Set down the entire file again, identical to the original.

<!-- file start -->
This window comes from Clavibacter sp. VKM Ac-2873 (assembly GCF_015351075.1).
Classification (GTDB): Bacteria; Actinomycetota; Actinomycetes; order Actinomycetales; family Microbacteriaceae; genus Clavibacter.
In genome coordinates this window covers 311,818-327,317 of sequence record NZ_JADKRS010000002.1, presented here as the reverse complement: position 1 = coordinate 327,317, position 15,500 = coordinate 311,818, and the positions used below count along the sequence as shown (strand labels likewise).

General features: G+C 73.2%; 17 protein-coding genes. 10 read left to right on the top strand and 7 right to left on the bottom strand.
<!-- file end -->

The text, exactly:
This window comes from Clavibacter sp. VKM Ac-2873 (assembly GCF_015351075.1).
Classification (GTDB): Bacteria; Actinomycetota; Actinomycetes; order Actinomycetales; family Microbacteriaceae; genus Clavibacter.
In genome coordinates this window covers 311,818-327,317 of sequence record NZ_JADKRS010000002.1, presented here as the reverse complement: position 1 = coordinate 327,317, position 15,500 = coordinate 311,818, and the positions used below count along the sequence as shown (strand labels likewise).

General features: G+C 73.2%; 17 protein-coding genes. 10 read left to right on the top strand and 7 right to left on the bottom strand.